Yesterday Bellwether Education Partners released a scorecard that evaluated teacher effectiveness legislation in five different states. Given that Ohio's just-enacted biennial budget (which we did a post-op of here) forced some changes to teacher evaluation policy, we were disappointed to see Bellwether skip the Buckeye State.

The report rated Colorado, Florida, Illinois, Indiana, and Tennessee against specific metrics measuring the quality of the actual legislation passed (not the fidelity of implementation or progress made toward goals). Indiana received the highest rating (11.25 out of 13). Not that we needed validation, but this should reaffirm to Ohio lawmakers that our spring visit from Indiana State Superintendent Tony Bennett was a worthwhile one, and that the Hoosier State has some ideas worth borrowing. Illinois, which received loud praise for its unanimous/bipartisan passage of SB 7 earlier this year, rated lowest (6.5 out of 13). This isn't wholly unsurprising; we raised issue with Illinois' teacher reforms back in April:


A?quick?look at the bill raises several questions about its ability to improve teaching effectiveness when the time comes for actual implementation:?The bill requires locally-approved teacher evaluation plans in "good faith" consultation with unions serving on a joint committee with administrators, and sets a 90 day window after which all bets are off.?There's no hard requirement that 50 percent of evaluation be based on student achievement.?There's no hard deadline for developing a new plan.?Districts can request a waiver and it will be granted automatically if the state doesn't respond within 45 days.?


The variables used to judge the rigor of teacher effectiveness laws are good ones, and worth comparing Ohio against. The following are Bellwether's questions and an attempt to see how Ohio's recently-passed HB 153 measures up.






























  1. ?Are teachers evaluated annually?? Yes (mostly). HB 153 rightly requires evaluations to be annual, and for teachers under limited contracts (non-tenured) there will be two evaluations a school year. For teachers rated ?accomplished? (the top tier of effectiveness), however, evaluations will be biennial if the district's board elects to pursue it.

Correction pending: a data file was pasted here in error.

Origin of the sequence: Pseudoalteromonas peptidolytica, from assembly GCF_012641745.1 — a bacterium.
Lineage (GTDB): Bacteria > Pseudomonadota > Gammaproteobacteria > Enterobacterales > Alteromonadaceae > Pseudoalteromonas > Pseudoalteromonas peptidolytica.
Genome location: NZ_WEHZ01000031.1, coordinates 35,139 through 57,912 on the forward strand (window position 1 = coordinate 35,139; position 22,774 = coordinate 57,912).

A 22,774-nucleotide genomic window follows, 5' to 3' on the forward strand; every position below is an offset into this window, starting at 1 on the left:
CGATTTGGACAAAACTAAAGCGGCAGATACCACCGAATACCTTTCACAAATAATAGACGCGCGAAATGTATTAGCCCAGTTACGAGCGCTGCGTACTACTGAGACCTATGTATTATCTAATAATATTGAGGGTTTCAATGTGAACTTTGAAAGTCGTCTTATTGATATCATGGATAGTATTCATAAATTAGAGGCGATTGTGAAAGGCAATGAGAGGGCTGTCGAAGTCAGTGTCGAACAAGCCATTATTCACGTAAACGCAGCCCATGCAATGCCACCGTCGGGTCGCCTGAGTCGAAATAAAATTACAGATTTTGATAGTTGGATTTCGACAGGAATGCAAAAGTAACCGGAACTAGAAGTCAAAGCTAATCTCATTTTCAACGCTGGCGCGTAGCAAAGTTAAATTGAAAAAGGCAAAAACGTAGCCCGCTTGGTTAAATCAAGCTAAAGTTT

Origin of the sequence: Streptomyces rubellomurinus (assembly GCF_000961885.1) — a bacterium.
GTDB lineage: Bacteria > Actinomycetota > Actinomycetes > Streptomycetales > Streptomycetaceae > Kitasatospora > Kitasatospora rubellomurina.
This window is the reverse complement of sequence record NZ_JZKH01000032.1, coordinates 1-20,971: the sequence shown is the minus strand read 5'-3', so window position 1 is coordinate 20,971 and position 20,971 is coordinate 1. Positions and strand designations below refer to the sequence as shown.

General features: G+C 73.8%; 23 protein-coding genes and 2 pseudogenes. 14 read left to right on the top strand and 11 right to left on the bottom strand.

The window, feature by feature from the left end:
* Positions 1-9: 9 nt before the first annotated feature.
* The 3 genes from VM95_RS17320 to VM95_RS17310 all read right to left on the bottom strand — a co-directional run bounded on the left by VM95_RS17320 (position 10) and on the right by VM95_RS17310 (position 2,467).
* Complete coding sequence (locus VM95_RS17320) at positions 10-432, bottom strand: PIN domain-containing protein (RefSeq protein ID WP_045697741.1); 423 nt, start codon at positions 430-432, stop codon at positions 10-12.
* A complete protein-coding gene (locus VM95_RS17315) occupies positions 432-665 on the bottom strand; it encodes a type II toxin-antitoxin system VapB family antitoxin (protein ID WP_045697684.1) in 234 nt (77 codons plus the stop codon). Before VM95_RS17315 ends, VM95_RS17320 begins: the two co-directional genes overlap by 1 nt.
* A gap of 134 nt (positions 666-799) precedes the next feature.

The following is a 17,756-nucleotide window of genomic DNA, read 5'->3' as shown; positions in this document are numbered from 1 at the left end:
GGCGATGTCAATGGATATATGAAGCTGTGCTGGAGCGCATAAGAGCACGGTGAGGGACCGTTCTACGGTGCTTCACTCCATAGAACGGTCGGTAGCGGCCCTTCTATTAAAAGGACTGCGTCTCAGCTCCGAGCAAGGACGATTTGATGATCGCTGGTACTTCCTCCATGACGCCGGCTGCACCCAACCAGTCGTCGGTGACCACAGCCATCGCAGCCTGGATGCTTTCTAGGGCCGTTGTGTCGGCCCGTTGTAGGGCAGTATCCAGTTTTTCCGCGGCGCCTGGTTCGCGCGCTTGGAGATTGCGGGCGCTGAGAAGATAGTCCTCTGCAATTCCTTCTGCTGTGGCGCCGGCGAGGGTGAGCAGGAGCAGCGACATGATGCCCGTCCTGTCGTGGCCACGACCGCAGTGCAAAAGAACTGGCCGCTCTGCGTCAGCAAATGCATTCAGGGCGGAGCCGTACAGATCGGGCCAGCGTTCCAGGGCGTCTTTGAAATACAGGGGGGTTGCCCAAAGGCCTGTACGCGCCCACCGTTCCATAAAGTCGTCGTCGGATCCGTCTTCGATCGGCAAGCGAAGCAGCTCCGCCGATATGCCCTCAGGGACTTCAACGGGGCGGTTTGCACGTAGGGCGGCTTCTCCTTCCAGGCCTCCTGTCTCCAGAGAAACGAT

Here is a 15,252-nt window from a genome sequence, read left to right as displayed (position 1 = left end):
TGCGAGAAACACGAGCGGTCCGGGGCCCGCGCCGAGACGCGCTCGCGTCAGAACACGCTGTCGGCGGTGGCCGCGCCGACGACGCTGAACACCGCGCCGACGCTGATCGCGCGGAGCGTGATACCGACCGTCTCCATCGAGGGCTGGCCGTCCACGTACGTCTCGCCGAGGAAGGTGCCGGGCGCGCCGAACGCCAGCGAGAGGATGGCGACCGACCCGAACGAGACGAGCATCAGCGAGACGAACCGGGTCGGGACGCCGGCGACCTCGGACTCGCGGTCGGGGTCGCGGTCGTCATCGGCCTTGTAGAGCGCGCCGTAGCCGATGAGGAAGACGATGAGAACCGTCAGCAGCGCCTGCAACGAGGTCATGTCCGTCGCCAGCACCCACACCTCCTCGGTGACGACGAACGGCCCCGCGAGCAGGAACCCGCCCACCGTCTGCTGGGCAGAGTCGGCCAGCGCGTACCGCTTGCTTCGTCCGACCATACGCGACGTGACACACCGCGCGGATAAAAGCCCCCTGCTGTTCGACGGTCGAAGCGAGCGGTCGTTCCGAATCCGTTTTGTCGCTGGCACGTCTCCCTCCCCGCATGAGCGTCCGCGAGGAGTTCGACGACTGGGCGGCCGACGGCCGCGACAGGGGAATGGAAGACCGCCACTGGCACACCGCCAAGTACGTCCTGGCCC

2. ?Are teacher evaluations based on student achievement?? Yes. The State Board of Education has to come up with a model evaluation framework by the end of 2011, and then districts and charter schools will have to adopt their own versions by 2013. All frameworks require that student academic growth be 50 percent of the evaluation.
  3. ?Are there multiple, clearly defined levels of teacher effectiveness?? Yes ? four: accomplished, proficient, developing, and ineffective.
  4. ?Are parents and the public provided clear information about teacher effectiveness?? No, though theoretically the State Board could write this into the model framework and strongly suggest or incentivize districts to make such data readily available.
  5. ?Can ineffective teachers be dismissed?? No. Unfortunately, earlier versions of the law would have allowed districts to dismiss teachers for chronic ineffectiveness. Ohio did undo seniority-based layoffs (embedded in law since 1941) but seniority can still count in instances where teachers with comparable ratings are in line for layoffs.
  6. ?Is teacher tenure awarded based on effectiveness?? No.